EXPLAINING FAST CHARGE TECHNOLOGIES

Quick Charge – Fast Charge – Power Delivery – Rapid charge – Adaptive fast charging – Warp Charge – Super VOOC

All phone manufacturers are trying to outdo each other with the latest fast charging technology.  Batteries have not evolved fast enough to store enough power required by the latest technology built into phones.  The manufacturers are compensating by building in technology that allows you to phone your phone as fast as possible.

You’ve probably heard of Quick Charge 2.0/3.0/4.0, adaptive fast charging, USB power delivery charging and  rapid charging before.  Most people have heard of at least one or two of these technologies.  Interestingly, what you may not know is that all but one of them are actually basically the same thing, they are all based on the same licensed technology from Qualcomm known as Quick Charge.

Quick charge – QC1.0 – QC3.0

Quick Charge is a name given to the capabilities of the power management circuitry in your smartphone and wall charger. Both your phone and your charger need to support Qualcomm’s quick charging in order for it to work. Generally, that means your phone probably needs to have a Qualcomm chipset.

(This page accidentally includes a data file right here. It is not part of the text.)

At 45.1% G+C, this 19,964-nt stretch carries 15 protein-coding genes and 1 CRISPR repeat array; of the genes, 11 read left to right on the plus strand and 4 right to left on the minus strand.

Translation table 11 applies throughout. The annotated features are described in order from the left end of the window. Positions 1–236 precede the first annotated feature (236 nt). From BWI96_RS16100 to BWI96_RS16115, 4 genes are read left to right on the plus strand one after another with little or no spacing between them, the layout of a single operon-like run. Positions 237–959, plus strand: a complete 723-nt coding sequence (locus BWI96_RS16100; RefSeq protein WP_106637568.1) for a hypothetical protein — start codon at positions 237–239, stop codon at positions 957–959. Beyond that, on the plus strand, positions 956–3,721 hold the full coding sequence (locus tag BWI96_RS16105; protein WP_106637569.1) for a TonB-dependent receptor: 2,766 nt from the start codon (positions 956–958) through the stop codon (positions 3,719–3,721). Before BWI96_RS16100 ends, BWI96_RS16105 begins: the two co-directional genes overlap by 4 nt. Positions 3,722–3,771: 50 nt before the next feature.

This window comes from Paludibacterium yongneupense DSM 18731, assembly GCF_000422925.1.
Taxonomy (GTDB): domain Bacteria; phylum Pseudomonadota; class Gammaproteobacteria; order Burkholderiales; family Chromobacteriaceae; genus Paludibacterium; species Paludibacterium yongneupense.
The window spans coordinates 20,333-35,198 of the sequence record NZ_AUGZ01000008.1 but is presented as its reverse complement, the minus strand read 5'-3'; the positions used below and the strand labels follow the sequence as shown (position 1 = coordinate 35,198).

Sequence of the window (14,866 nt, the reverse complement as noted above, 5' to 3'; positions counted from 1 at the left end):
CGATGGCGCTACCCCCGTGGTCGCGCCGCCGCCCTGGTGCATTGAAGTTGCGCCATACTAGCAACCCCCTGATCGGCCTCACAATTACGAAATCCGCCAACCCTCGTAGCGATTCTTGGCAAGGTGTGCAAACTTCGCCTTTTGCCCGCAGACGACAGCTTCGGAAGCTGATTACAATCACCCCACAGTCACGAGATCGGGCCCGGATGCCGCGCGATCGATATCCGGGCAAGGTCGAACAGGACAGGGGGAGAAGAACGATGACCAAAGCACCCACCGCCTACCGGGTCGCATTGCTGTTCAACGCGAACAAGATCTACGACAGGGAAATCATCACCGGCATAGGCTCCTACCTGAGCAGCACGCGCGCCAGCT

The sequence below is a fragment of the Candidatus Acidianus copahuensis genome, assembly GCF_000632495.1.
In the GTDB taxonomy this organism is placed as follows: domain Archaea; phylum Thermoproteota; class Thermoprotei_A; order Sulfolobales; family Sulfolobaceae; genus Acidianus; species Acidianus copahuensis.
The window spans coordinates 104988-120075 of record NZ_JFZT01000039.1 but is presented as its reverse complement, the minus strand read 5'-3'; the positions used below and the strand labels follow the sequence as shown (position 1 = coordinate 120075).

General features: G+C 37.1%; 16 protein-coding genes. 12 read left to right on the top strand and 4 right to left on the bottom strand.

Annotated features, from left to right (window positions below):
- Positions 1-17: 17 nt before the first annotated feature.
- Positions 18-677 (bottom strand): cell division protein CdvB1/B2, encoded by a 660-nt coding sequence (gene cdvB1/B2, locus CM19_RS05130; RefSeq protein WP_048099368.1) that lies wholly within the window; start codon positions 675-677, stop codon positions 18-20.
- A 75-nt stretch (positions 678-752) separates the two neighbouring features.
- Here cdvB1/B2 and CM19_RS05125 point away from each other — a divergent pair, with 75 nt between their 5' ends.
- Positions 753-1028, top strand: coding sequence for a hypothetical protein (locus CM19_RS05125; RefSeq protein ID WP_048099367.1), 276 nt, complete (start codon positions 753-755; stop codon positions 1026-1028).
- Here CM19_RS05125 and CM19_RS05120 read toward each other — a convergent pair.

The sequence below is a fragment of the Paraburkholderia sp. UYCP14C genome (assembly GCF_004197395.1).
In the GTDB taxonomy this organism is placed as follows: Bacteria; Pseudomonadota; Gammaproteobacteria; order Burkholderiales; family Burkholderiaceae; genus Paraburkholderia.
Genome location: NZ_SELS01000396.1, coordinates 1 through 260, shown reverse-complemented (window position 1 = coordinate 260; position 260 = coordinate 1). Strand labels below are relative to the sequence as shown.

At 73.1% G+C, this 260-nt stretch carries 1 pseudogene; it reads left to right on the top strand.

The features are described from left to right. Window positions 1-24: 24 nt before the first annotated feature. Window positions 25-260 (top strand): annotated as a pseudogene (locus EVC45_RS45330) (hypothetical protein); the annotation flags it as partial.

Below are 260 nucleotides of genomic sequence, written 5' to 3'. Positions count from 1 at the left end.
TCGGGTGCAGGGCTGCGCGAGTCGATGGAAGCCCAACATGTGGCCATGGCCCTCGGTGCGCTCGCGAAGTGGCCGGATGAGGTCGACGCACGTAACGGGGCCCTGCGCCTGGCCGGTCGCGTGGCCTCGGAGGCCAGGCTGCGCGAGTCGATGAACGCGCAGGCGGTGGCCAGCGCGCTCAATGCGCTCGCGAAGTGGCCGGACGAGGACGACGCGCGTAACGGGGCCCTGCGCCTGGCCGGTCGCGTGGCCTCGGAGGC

Power Delivery and Quick Charge 4.0 – QC4.0

Qualcomm Quick Charge 4+ and USB Power Delivery (USB-PD) are inter-compatible. A USB-PD charger should support fast charging a Qualcomm Quick Charge 4+ phone, and a Qualcomm Quick Charge 4+ charger should support fast charging a USB-PD phone.  All Apple phones and tablets form 2018 and 109 support PD charging.  Here is an additional list of devices compatible with USB PD and QC 4.0.

Qualcomm list

Qualcomm list of QC4+ phones

Adaptive fast charging

Essentially all fast charfing is adaptive fast charging technology.  Quick Charge 2.0/3.0, quick charging, fast charging, adaptive fast charging, and turbo charging can be referred to as the same thing.

OnePlus Warp Charge, Oppo SuperVOOC, Huawei Super Charge

Some Asain manufacturers have begun to really push the boundary of fast charging in smartphones. Brands like OnePlus, Oppo, Huawei, and Vivo all have proprietary charging standards that require often not only specifically branded power bricks, but special USB cables to properly function as well.